In his second interview, Mawhinney claimed to have sustained a concussion from falling down stairs on May 25, and said he had to replace his cellphone because this incident broke the screen. He conceded that there might have been a phone call, but claimed not to recall having contact with the defendant. He said he did not know why Dulos would call him while disposing of evidence, cops said.

Authorities also linked him to a suspicious site in East Granby, Connecticut. On May 18, just days before Jennifer’s disappearance, two men found a hole on private hunting ground. Barbecue grill grates were placed over it, and branches and leaves were used to hide it, according to authorities. One of the men suggested that unopened bags of lime at this site would be used to get rid of a body. It appeared to be a human grave, but there was no body. The men kicked the debris so people wouldn’t fall into it. Around May 22, one of the men checked the hole again, only to find that the bags of lime were gone, and the hole was half-filled with heavy rain, police said. They didn’t report the scene yet because no one was missing, and discovered in early June that the site was now covered.  One of the men finally reported the scene to local cops after he told a police friend from Massachusetts about it, and the man urged him to tell law enforcement, according the warrant.

Well, guess who is linked to the ground in question. That property was for a hunting club founded by Mawhinney, a witness told cops. He was a founder, and helped obtain the land. He left the group about five to six years previously, but had inquired in “March/April 2019” about rejoining, officers said.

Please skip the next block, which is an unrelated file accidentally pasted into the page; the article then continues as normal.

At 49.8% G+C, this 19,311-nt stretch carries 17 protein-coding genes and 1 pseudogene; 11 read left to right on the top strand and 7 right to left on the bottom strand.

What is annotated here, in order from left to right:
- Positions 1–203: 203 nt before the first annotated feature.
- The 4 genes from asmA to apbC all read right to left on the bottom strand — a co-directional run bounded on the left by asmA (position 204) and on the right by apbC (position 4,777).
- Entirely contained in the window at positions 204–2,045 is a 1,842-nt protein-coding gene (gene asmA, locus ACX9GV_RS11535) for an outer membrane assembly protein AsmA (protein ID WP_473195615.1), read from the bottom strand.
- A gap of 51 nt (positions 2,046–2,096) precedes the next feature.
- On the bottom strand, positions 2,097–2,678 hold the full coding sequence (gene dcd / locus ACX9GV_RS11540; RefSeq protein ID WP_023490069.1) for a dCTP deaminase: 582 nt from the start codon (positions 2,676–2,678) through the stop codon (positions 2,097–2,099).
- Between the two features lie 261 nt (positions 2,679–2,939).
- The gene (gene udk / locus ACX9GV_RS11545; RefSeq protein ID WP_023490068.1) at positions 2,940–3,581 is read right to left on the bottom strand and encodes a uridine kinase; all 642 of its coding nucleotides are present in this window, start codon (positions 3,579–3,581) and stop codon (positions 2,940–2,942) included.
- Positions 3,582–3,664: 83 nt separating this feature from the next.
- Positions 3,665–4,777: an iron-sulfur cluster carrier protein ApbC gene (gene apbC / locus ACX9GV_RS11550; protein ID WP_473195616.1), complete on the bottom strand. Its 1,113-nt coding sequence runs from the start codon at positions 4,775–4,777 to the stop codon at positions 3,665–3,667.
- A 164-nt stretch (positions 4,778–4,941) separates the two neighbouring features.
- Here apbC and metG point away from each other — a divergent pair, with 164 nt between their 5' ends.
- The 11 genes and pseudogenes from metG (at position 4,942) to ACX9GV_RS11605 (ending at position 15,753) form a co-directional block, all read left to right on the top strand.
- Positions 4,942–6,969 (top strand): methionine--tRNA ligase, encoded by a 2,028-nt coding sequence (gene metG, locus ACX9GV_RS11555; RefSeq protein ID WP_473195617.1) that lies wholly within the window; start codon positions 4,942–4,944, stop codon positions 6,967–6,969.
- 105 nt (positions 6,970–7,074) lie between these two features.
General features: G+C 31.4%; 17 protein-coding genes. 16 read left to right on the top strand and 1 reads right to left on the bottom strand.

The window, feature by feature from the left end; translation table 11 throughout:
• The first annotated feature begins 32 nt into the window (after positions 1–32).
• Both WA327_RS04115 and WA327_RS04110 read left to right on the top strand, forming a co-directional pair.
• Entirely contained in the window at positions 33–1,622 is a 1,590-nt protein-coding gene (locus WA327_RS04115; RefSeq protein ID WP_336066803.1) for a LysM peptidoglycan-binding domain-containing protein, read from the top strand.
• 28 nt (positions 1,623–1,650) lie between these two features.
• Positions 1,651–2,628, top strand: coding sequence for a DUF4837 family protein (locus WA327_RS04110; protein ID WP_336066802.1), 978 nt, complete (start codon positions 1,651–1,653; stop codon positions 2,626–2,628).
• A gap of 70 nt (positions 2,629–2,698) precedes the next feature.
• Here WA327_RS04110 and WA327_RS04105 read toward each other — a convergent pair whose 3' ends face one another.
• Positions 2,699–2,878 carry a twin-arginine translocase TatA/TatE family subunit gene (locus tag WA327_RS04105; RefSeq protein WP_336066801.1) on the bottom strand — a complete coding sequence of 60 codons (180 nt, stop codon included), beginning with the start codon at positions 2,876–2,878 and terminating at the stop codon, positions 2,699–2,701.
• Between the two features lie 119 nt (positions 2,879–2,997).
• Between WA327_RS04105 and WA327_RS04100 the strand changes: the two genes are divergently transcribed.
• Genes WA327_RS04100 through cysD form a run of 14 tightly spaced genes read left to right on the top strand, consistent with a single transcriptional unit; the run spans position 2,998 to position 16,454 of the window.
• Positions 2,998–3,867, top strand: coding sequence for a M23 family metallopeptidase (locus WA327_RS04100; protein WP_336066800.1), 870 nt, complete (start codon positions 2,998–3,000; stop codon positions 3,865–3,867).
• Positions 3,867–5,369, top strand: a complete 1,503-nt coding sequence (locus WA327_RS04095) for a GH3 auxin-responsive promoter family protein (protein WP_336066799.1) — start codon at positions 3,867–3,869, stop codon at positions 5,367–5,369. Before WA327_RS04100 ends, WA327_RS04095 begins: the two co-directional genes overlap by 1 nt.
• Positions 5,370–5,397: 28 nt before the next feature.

This isn’t the first time Mawhinney has been charged in criminal court. He was previously charged in a spousal rape case. An attorney who has represented him did not immediately respond to Law&Crime. That lawyer, Lee A. Gold, told NBC Connecticut in a Tuesday report that he expects he’d represent Mawhinney in new charges, and was waiting to hear from cops.

After Jennifer Dulos’ disappearance, public suspicions fell on her estranged husband. She was divorcing him, and had claimed that he had revenge fantasies about people who wronged him. She also said that he wanted to move Troconis into their Farmington home. Jennifer Dulos said she started renting out a home in New Canaan, but voiced concern that he might retaliate against her for divorcing him.

“He has the attitude that he must always win at all costs,” she said.

With that marital strife in mind, Mawhinney and Fotis Dulos are allegedly birds of a feather. Police said Mawhinney violated a protective order from his wife by having Dulos serve as an intermediary to set up a meeting with her. That spouse said that she thought “Dulos was working on behalf of Mawhinney to get rid of her,” she said in a warrant obtained by The Stamford Advocate. Judging by the new arrest warrants in the murder case, their coordination went further than that.

[Mugshot via New Canaan Police Department]